Love dilemmas abound, and here, in our second installment of a weekly advice column, a TODAY.com panel answers questions from a reader dealing with a weighy relationship issue. Have your own question? Submit it here.
First, let’s introduce our panelists:
The wise grandma: Kitty Schindler
At age 87, retired nurse Kitty Schindler is TODAY.com’s oldest regular contributor. One of 10 children raised by a Pennsylvania coal miner during the Depression, she offers advice from the perspective of a successful long-term relationship — a 61-year marriage.
The relationship expert: Dr. Gilda Carle
Dr. Gilda Carle at is an internationally known psychotherapist and relationship expert. She is Match.com’s “Ask Dr. Gilda” advice columnist. She is also author of 15 books, including "Don't Bet on the Prince!"
The sex therapist: Ian Kerner
Ian Kerner, Ph.D, is a reknown sex therapist and author of "She Comes First" and "Love in the Time of Colic." Ian's journey to counseling grew out of his own personal battle with sexual dysfunction and his desire to help others.
Q: When I first met my husband we were both fit and active. Since then marriage and kids have taken a toll on both of our bodies. I have maintained a slightly overweight body weight for over five years now (since the birth of our daughter), but my husband has been steadily gaining weight for the last five years as well. He is now well over 300 pounds on a 6-foot frame. Aside from the health problems, it has also taken a huge toll on our sex life. I find that I am just not attracted to his current body type. Even though I am slightly overweight, is it fair for me to hold his weight against our sex life? He says that he loves me the way that I am, and wished I did the same for him. I am also concerned about the example we are setting for our daughter. We both have a desire to lose weight and get healthier, but have no idea where to begin. — Rachelle
Kitty says: Good health is necessary for good sex and obesity can be a real turn-off. Face the fact that inactivity and dangerous weight gain (especially your husband's) are your main problem. On TV, in magazines and online, we're bombarded with good information about how to get and maintain a healthy weight and lifestyle. Pay attention and decide which kind of program is for you. Once you make the decision to do something, I'm betting your husband will be inspired too. The bottom line is that losing weight and getting more active require determination and will power. It helps if you have a partner on that journey, so why not enlist your husband?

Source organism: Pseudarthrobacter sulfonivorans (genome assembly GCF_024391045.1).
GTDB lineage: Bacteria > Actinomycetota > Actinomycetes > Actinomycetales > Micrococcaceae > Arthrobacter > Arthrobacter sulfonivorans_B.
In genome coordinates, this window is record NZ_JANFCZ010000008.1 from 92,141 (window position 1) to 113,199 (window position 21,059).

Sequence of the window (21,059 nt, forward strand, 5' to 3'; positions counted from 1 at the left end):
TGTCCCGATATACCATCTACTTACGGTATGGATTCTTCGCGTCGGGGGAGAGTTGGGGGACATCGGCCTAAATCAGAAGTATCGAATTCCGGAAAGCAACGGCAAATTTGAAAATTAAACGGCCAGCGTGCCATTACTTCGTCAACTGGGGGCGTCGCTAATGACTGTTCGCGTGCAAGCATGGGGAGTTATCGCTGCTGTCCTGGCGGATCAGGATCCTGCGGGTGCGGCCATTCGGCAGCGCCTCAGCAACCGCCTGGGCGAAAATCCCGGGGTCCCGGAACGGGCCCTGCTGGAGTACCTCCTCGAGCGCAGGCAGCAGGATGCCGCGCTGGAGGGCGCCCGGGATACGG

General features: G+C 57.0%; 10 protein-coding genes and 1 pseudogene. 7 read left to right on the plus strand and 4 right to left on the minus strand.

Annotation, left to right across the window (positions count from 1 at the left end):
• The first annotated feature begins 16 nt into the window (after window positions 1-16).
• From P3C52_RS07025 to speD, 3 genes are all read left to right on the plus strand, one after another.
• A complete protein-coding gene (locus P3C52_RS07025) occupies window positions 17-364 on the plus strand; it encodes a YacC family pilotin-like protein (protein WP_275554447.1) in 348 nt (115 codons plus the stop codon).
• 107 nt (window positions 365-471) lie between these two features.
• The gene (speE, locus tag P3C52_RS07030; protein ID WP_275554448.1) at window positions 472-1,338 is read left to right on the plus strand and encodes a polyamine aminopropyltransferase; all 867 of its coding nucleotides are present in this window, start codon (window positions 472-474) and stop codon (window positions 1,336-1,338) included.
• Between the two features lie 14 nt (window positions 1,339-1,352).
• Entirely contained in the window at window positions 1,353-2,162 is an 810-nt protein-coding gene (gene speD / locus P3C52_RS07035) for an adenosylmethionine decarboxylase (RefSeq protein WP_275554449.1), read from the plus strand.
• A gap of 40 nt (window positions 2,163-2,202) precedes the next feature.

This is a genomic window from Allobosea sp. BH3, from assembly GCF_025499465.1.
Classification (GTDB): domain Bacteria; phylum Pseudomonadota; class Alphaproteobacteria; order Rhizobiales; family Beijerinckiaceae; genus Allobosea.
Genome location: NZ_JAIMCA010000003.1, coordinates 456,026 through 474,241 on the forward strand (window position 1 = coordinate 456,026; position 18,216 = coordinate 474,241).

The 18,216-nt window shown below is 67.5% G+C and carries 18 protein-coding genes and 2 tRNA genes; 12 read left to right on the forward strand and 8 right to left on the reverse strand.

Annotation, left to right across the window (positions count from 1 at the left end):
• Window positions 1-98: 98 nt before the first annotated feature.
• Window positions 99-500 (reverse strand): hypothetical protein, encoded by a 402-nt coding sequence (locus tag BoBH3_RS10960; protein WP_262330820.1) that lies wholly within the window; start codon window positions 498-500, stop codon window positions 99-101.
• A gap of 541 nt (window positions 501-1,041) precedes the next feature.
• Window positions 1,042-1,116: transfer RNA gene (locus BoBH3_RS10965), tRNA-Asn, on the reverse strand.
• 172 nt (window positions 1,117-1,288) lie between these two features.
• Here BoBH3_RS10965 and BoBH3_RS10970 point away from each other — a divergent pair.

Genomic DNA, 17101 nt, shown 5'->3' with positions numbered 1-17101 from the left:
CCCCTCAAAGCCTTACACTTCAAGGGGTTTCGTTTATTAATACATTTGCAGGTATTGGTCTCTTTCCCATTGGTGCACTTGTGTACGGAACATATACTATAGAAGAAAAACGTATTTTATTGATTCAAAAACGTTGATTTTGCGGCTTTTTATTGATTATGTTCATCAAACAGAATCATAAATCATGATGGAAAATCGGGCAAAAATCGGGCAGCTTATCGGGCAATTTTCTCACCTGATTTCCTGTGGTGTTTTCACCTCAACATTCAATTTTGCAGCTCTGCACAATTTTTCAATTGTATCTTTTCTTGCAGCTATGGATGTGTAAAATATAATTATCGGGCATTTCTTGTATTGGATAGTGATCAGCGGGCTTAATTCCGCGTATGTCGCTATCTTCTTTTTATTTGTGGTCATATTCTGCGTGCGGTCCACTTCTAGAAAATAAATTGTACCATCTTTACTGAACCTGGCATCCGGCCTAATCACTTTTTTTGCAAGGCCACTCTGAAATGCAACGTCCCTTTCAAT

Put your health (and your husband's) first: That's setting a great example for your children. And when you and your husband share this challenge — and its rewards — that will lead to greater intimacy between you. And to great sex!
More about relationships
Dr. Gilda says: As is the case of many long marrieds, the two of you have gotten into some sloppy physical habits. When you were singles seeking a mate, you knew you needed to maintain your appeal. But after marriage, your “I do” was followed by “I don’t”, as in “I don’t have to care for my looks anymore because I already snatched my catch.” Girlfriend, this is skewed thinking. Caring about yourself has to be a selfish act. Yes, it’s selfish because it necessitates self-love. Unfortunately, when you look at your 300-pounder, you’re turned off not so much because you’re not attracted to his “current body type,” but because his current body type reflects your own out-of-condition sex appeal. And this reminder is painful.
But there’s good news! As my Gilda-Gram says, “If you had the heat once, you can always get it back.” Since you say the two of you were “fit and active” when you met, let’s return you to that point in time. Join a gym together, become each other’s supportive coaches, and make your workouts part of new and exciting marital goals.
Ian says: First of all, it’s really normal for married couples to gain weight together. This phenomenon is known as “synchronous eating” and in a recent study of 2,000 people aged between 16 and 55, a direct correlation was found between marriage and weight gain, whereas single people were likely to be slimmer. In terms of your sex life, I would encourage you to still make an effort to be intimate. In my experience, sex ruts can quickly undermine a marriage. Of course, you still need to feel a level of attraction, but sexual desire is about more than just the physical connection – it’s about an emotional connection, and having the sort of overall relationship that makes you want to have sex. Don’t let the emotional connection fall to the wayside. Know that the brain is the biggest sex organ and there are all sorts of ways to stimulate desire: you can share fantasies with each other, enjoy erotic materials together, even look through old photos that remind you of your former attraction. Also, it’s okay to turn off the lights and have sex in the dark. Once you get your fingers walking, your hands groping and your lips touching, I’ll wager that desire, gratification and a loving connection will soon follow.
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